I saw it in person. I wasn’t expecting to see it, but I was open to a dialogue with it because I was sharing its space.
–>Get your work out of the studio (unless you’re having an open studio event!) and seen. Viewing online is not an adequate alternative.
It was made of mirrored glass. That alone was unusual and separated McElheny’s work from all of the other work in the museum.
–>Explore different materials–if only for your framing, pedestals, and other display mechanisms.
McElheny’s installation was in the center of the gallery almost by itself and, yet, because of its multiple mirrors, it referenced everything else and everyone else in that gallery. Its scale (24 x 108 x 92 inches) made it unavoidable. I had to walk around it in order to see the art on the other side of it. Its mirrors made it endless.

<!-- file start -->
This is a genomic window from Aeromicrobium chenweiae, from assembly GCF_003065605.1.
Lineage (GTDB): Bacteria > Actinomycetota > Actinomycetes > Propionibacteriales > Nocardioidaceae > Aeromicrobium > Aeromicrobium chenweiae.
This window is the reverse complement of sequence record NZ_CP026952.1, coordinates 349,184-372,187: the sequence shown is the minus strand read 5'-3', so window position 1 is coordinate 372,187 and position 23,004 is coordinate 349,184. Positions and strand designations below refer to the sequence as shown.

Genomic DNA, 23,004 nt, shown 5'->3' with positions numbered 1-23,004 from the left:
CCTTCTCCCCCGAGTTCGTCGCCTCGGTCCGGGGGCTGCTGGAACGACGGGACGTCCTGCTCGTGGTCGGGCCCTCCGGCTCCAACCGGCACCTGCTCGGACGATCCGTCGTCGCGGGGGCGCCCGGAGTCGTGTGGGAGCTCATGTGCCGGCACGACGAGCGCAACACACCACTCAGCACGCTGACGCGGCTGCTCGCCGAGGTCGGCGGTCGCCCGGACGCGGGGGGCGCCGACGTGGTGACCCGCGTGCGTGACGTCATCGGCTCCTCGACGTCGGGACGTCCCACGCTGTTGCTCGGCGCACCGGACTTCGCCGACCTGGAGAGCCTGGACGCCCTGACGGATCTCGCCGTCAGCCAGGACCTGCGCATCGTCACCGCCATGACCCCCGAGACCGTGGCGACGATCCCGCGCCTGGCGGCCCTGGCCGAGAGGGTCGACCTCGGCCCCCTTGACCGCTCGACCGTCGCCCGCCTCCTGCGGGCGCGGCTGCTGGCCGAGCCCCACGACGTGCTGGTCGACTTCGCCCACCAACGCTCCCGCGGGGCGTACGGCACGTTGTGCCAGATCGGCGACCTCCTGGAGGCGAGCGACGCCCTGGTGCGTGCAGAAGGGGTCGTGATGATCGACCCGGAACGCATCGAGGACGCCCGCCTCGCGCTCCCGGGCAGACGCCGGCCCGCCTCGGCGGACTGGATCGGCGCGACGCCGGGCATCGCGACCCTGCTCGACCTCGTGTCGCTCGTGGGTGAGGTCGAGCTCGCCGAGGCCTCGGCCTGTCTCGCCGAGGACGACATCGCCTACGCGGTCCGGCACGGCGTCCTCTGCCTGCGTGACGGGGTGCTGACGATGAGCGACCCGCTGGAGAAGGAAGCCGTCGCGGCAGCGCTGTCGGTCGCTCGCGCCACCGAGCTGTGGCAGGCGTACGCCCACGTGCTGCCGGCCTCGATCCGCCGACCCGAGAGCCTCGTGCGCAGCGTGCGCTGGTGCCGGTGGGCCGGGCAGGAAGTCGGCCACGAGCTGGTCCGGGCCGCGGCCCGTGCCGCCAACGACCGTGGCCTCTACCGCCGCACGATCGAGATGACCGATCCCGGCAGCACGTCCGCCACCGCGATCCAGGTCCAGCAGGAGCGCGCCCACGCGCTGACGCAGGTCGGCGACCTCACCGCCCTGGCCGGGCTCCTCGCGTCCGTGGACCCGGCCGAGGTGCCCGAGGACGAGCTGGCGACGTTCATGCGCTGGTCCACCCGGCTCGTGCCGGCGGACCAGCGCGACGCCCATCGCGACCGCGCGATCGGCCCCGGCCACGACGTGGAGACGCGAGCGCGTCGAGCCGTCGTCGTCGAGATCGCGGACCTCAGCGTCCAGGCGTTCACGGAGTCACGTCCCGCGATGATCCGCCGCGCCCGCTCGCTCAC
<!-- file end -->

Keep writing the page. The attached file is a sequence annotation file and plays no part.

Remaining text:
–>Make your work bigger! Command attention from viewers.
My husband (the physicist and mathematician) was first attracted–before I was–to the forms and materials. His interest in the work encouraged my own.
–>See art through someone else’s eyes. Explore in depth how they are moved by specific works of art. (This means asking questions of them before you offer your opinions.)
After that initial spark from my husband, McElheny’s installation became a puzzle that I wanted to figure out. I love puzzles of all kinds and I am attracted to art that makes me think.
–>Make art that people need to spend time with in order to figure out. Puzzles can be visible or invisible, but they can also be a riddle embedded in the imagery.
Hearing him and seeing him talk on the “art:21” series seduced me even further to want to see and know more about his work.